Created, written, and executive produced by Danny McBride, the HBO series The Righteous Gemstones continues to follow the televangelist Gemstone family and their internal struggle over which of them will get to take over the megachurch from family patriarch Eli (John Goodman). Always under threat by outsiders who wish to destroy their empire, a mysterious figure from Eli’s past (Eric Roberts) with clearly questionable motives shows up, making the Gemstones wonder whether he’s friend or foe.
During this interview with Collider, Adam Devine, who plays youngest son Kelvin Gemstone, talked about how he feels season two is even stronger than the first season, getting back into the Gemstone groove again after a long break from shooting due to COVID, what he most enjoys about playing his character, Kelvin’s unique fashion sense, working with so many muscular men, the Kelvin-Keefe (Tony Cavalero) dynamic, and how they try to keep the comedy from going completely off the rails. He also talked about the upcoming Pitch Perfect TV series that will center around his character from the franchise.
Collider: Especially after such a long break between seasons, what are you most excited about fans getting to see with season two?
ADAM DEVINE: I’m just so excited to be back. It was such a long break. We were about to start shooting season two, and then the pandemic happens. And then, they were like, “We’ll come back in three weeks.” Obviously, no one came back in three weeks. It was about a year before we actually were able to start shooting the second season. It’s been a long time and I think Danny [McBride] did a great job of really spending that time to punch up the scripts and to make this season shine. I think this season is even stronger than season one, and I love season one.
When everything shut down filming, things were in limbo for a bit and for a while people weren’t sure if anything would actually be able to film again.
DEVINE: At the beginning, it was like, “It’ll blow over. Don’t worry about it.” And then, a few weeks later, it was like, “It’s not blowing over. The world’s ending. Buy the toilet paper.” Luckily, we got past that part. It feels good to be back.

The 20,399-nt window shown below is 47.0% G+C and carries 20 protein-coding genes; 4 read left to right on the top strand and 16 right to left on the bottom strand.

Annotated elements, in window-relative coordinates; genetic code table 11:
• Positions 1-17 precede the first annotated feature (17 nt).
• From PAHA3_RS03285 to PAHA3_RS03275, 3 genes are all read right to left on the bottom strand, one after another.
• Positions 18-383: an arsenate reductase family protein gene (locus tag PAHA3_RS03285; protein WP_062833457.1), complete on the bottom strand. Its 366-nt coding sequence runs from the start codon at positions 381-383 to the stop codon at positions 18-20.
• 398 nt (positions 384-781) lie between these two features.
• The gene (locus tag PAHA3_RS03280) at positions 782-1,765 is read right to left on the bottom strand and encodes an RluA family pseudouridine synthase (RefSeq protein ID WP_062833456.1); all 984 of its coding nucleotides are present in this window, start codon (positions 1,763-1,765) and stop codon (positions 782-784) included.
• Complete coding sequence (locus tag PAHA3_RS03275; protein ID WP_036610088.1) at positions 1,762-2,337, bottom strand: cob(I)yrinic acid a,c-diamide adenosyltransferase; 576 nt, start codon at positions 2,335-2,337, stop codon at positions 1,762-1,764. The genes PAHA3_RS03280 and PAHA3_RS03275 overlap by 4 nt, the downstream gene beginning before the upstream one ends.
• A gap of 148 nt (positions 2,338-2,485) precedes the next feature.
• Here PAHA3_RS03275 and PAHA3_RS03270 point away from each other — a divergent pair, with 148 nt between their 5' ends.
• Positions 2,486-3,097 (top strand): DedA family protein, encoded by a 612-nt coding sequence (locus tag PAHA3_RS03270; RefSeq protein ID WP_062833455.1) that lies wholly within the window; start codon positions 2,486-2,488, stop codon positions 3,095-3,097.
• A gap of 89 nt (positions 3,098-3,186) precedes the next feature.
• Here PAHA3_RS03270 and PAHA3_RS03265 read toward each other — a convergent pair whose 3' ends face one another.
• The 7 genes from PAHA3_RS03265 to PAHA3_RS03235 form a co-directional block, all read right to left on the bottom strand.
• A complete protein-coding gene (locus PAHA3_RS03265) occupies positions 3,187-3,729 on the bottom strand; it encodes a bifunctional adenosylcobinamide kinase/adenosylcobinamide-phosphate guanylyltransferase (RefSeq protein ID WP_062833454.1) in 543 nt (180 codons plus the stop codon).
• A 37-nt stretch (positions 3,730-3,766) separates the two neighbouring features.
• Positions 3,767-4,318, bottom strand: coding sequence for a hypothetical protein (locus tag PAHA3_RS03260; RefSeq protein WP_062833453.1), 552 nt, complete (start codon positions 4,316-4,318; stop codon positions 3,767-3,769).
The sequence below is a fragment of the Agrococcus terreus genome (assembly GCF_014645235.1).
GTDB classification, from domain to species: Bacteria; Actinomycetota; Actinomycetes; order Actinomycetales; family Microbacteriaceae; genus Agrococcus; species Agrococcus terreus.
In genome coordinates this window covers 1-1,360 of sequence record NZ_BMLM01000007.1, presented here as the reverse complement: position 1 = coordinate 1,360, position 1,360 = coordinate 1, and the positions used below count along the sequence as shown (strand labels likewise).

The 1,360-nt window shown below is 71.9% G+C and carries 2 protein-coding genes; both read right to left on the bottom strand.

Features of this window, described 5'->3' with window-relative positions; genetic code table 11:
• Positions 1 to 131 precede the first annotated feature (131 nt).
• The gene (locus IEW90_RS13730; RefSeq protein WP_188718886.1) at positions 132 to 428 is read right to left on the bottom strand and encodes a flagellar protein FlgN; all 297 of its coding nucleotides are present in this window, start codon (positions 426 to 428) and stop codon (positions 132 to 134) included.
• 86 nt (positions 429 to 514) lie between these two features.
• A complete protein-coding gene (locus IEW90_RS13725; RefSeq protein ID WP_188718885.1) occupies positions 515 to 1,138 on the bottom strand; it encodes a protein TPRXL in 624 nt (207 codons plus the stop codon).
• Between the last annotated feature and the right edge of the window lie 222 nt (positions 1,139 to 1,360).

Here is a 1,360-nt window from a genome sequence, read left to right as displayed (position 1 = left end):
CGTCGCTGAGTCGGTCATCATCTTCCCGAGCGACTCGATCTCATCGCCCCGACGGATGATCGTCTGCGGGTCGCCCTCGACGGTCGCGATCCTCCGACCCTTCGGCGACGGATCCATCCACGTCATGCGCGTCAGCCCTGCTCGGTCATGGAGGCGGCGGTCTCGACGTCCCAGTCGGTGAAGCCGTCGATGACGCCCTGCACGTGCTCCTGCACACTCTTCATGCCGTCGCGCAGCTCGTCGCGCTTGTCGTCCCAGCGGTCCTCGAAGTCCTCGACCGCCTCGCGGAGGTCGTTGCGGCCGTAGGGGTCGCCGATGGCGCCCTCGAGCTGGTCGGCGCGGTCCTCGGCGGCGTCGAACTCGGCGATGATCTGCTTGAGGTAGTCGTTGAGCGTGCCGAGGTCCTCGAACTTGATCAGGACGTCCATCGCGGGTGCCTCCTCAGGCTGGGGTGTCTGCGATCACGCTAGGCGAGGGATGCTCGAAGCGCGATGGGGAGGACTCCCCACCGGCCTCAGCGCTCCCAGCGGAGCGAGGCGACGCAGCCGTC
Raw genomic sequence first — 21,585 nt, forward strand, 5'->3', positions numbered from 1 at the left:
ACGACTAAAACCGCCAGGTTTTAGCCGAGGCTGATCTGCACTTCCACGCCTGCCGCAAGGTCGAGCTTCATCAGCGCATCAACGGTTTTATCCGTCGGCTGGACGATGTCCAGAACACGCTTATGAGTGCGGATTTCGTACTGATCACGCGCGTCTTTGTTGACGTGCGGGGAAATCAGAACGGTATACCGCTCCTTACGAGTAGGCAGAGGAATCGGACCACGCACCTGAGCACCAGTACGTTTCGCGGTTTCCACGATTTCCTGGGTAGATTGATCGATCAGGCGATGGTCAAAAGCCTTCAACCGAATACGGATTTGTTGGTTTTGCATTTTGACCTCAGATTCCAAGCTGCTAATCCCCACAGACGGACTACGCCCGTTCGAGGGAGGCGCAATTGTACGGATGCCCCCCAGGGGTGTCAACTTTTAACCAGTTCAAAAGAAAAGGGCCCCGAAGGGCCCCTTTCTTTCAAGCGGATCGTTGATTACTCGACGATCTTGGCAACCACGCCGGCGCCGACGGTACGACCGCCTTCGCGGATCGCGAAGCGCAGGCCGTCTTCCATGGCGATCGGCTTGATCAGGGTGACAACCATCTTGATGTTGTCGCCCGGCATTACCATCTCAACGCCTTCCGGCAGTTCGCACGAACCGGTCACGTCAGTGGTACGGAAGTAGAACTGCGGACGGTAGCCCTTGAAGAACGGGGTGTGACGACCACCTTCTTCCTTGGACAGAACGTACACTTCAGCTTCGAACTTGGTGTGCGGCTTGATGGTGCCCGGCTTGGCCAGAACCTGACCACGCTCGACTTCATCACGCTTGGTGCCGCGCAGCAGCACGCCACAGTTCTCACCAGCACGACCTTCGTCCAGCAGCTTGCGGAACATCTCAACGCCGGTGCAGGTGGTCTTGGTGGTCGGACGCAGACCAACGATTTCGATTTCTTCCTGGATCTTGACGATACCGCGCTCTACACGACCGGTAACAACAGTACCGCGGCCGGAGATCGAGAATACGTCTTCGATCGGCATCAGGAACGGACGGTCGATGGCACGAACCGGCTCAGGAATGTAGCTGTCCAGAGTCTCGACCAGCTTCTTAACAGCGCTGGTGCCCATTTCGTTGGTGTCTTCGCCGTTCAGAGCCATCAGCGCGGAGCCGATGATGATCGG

What was that first day back like? Did you have a moment of panic that you wouldn’t remember how to act or who the character is?
DEVINE: I definitely had to go watch the season again. I’m not from the south, so I didn’t have the accent. I was like, “How do I sound again? I know that I have an accent, but what is it?” So, initially, there was a little bit of, “Do I know how to memorize lines?” It had been so long. Acting is like a muscle, where the more you do it, the better you get at it, and I’d never taken a year off before. It was weird, but it all came back. It was like riding a bike. It came back pretty quick.
So, when you finally did get back on set and into this wardrobe and back with these actors, did it then become immediate and click right away?
DEVINE: Yeah, it clicked pretty much right away. Danny is just a fantastic boss. The tone that he sets on set is that you can fuck up, and it’s okay, and we’ll get it. He’s not precious in a way that some people are. It’s just a really fun vibe on set. Just coming back and it being that once again, you’re like, “Okay, we’re gonna find our legs, and we’ll be fine.”
What do you most enjoy about playing this character and his relationships? Kelvin Gemstone is definitely a unique guy.
DEVINE: Well said. Yes, he is unique. For me, it’s the hair and the clothes, all day long. I love him. It seems like he’s the true believer in the family, him and Eli. For him, he really wants things to go well and has the right intentions, but does not know how to execute those intentions. He wants to gain the respect of his family, and the way he does that is by forming the Kelvin Gemstone God Squad of muscular, buff men covered in oil, doing power-lifting routines in front of elementary school kids at church functions. That’s how he thinks he’s gonna get the respect of his family. He’s misguided, but he’s a good guy at his core.